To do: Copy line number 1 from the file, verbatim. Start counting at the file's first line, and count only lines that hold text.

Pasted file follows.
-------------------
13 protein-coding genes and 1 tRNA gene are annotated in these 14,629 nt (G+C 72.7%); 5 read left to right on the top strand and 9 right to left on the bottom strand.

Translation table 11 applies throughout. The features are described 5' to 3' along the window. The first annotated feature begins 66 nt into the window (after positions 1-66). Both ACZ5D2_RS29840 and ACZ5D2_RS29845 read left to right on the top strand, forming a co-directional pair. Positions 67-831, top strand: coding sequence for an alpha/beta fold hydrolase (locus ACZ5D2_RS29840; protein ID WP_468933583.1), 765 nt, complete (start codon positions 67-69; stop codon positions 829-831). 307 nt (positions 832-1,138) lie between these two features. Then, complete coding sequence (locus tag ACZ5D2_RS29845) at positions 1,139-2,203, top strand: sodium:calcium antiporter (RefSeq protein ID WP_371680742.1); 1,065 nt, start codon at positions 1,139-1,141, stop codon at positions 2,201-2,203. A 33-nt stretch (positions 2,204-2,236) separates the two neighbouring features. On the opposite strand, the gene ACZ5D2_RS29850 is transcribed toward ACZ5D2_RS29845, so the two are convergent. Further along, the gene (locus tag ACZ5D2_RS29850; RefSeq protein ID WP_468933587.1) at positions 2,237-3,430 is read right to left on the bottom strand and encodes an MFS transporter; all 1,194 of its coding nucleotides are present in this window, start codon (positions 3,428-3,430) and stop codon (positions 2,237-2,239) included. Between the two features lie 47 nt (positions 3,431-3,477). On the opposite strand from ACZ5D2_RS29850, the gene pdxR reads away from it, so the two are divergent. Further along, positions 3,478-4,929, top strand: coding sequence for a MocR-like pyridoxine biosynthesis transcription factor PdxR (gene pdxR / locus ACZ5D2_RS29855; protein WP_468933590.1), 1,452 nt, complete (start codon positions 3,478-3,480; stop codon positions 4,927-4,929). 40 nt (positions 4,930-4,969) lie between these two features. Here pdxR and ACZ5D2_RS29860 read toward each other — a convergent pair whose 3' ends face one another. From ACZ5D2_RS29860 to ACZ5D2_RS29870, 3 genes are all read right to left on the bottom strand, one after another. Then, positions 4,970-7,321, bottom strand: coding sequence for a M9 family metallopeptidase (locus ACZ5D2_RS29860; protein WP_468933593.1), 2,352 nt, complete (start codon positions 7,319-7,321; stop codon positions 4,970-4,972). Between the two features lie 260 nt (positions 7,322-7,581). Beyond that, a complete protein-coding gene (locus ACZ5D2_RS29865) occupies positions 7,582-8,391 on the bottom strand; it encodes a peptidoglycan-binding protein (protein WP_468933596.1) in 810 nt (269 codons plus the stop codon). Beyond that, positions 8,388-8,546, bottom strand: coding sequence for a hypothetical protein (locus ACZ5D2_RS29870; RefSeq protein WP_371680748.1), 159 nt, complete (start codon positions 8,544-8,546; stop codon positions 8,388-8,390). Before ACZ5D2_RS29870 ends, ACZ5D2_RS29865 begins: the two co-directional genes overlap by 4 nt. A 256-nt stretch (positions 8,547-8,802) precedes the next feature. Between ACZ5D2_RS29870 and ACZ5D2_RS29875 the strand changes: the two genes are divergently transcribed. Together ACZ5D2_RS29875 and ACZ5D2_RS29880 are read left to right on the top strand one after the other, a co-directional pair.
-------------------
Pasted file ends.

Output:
13 protein-coding genes and 1 tRNA gene are annotated in these 14,629 nt (G+C 72.7%); 5 read left to right on the top strand and 9 right to left on the bottom strand.